Because grief is an intensely personal experience, your personal grieving style will be unique to you and your individual personality. You may find it helpful to return to activities of self-expression that satisfy or relax you, or discover new ones that bring you comfort and relief,
such as walking, hiking, playing golf, fishing, meditating, writing or journaling; engaging in hobbies (carpentry, gardening, photography, collecting) or arts and crafts (painting, drawing, modeling, woodworking); listening to or making music; or simply talking and crying.
Writing is one of the oldest methods of self-exploration, self-expression and self-discovery. An ongoing workbook, diary or journal can be a trusted friend, available to listen to you at no cost, 24 hours a day, regardless of what mood you’re in. It accepts whatever you have to say, from the ordinary to the profound, and never chastises you for what you said. You might try using a three-ring or spiral notebook, rather than a bound journal so special that you’ll never want to write in it. Write as often as possible, but not as a chore. Once you get your pen moving, your thoughts will follow. You might begin with a meaningful quotation you found or a thought you want to remember.
Writing offers you the opportunity to
- Reflect on the meaning and significance of death in your life as it applies to your inner self.
- Write your feelings down as a map of your journey toward healing.
- Separate and sort through all the confusion and conflicting emotions that surface after a loss.
- Obtain the relief that comes when you can express your thoughts and feelings and know that you have put them down somewhere.
- Awaken your memories.
- See in your writing, in black and white, what’s happening inside yourself.
- Pay closer attention to your life.
- Let off steam, release tension and express creative urges in a safe and harmless way.
- Develop a deeper understanding of yourself and others.
- Clarify what you’re thinking and feeling, as you move from thinking to writing it down.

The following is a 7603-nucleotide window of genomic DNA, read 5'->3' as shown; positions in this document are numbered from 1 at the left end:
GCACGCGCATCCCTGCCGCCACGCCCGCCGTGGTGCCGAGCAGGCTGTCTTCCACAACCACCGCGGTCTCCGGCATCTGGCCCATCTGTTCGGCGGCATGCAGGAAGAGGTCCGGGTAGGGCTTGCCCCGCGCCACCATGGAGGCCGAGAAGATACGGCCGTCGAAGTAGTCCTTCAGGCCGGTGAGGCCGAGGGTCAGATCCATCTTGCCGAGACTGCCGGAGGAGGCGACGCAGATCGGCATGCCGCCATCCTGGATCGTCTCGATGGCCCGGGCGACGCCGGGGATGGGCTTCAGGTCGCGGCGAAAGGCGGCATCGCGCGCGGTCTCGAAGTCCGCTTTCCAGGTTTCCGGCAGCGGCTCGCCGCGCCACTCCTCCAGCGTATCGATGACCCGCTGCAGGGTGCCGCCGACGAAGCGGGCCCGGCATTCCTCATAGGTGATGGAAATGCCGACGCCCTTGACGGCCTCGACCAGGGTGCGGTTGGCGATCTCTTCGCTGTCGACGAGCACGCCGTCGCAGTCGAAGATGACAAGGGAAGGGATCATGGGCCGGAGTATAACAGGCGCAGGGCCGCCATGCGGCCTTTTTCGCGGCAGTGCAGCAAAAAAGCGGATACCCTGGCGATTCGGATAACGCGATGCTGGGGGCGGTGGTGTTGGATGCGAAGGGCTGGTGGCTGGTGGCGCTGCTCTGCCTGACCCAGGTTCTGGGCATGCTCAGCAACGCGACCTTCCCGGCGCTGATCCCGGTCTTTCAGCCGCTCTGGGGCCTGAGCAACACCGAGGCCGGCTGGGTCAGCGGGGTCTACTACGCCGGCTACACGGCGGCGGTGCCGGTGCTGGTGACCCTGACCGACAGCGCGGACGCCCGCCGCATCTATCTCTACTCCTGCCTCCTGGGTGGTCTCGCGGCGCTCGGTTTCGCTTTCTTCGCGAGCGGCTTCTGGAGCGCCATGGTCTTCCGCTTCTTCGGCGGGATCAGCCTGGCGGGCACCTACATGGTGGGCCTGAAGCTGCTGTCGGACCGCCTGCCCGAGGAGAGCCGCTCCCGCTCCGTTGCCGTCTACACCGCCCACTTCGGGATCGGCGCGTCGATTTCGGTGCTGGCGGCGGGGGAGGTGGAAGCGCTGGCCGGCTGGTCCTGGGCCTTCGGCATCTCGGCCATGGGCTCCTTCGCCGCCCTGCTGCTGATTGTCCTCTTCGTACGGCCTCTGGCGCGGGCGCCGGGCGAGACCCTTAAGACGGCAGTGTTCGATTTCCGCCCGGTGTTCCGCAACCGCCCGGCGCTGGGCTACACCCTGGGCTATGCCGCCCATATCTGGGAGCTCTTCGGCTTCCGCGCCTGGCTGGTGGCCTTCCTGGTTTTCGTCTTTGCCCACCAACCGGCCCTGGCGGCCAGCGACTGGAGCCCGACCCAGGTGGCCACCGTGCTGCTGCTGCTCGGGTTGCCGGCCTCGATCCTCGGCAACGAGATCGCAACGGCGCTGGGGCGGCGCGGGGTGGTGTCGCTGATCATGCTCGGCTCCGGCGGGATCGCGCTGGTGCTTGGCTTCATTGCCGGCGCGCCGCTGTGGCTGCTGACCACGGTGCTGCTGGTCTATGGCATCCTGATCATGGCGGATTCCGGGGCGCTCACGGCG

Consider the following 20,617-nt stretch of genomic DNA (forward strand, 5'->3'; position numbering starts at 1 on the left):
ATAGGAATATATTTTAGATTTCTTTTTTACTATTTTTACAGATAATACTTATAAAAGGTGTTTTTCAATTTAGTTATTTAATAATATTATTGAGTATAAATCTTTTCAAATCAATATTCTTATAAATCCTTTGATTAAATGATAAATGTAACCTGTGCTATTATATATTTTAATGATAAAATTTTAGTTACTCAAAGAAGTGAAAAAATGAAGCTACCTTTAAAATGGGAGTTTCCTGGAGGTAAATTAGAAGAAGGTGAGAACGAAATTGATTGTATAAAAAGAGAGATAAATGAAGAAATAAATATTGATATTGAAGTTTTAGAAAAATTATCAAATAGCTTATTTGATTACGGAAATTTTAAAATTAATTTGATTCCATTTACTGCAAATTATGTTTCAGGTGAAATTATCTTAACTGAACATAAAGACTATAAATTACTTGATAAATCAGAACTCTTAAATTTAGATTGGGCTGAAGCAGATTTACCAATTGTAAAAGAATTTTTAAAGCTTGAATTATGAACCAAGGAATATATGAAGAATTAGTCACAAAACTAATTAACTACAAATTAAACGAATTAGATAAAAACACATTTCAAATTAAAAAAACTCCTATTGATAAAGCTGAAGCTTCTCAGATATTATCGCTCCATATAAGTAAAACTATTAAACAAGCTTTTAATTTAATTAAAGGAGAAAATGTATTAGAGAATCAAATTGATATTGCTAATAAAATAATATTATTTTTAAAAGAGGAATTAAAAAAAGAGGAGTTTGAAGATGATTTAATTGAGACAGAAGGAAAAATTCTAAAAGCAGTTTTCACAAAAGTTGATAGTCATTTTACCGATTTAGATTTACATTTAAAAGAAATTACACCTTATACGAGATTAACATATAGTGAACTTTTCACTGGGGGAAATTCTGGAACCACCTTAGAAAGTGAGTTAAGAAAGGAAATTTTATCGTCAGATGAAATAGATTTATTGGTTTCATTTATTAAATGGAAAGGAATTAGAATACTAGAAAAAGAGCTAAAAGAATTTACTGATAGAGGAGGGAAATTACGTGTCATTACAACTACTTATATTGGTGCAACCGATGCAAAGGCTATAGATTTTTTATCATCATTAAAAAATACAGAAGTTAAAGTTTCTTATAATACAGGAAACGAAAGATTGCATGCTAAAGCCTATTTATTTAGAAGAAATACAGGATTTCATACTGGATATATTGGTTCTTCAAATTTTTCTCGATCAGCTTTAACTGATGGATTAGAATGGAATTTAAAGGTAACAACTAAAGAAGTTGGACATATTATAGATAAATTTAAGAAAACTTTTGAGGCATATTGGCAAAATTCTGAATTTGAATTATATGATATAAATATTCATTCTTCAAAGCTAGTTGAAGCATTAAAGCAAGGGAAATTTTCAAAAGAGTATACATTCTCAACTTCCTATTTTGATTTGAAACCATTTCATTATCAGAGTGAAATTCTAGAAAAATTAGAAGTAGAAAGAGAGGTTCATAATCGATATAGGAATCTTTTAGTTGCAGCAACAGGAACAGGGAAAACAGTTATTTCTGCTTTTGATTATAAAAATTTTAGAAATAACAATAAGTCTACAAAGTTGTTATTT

- Alleviate any concern about losing your ideas and thoughts, since you’ll have them for further reflection.
- Make room for new avenues of thinking as you leave space inside you for other thoughts.
- Express yourself in complete privacy, since this writing is for your eyes only. (This is not for public consumption, nor is it meant to be a “finished” piece that requires neatness, precision, good grammar, correct spelling and complete sentences.)
- A narrative of whatever thoughts, feelings and observations may enter your mind.
- A composition: a poem or story, a prayer or psalm.
- Drawings or other visual materials (dreams, fantasies, diagrams).
- Illustrations, clippings from magazines, newspapers.
- Personally meaningful quotes you’ve read or heard.
- “Bright ideas” for brainstorming all possible alternatives to problems.
- An inner dialogue (imaginary conversation) between yourself and your loved one.
- A conversation with your dead loved one, taking both parts.
- A letter to the person who died expressing thoughts and feelings such as:
- A special memory you have about the person.
- What you miss most about the person and your relationship.
- What you wish you’d said or hadn’t said.
- What you’d like to ask the person.
- What you wish you’d done or hadn’t done together.
- What you’ve had the hardest time dealing with.
- Ways in which the person will continue to live on in you.
- Special ways you have for keeping your memories of the person alive.
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- Writing Your Grief: A 30-Day Writing E-Course with Megan Devine
- Words Like Cries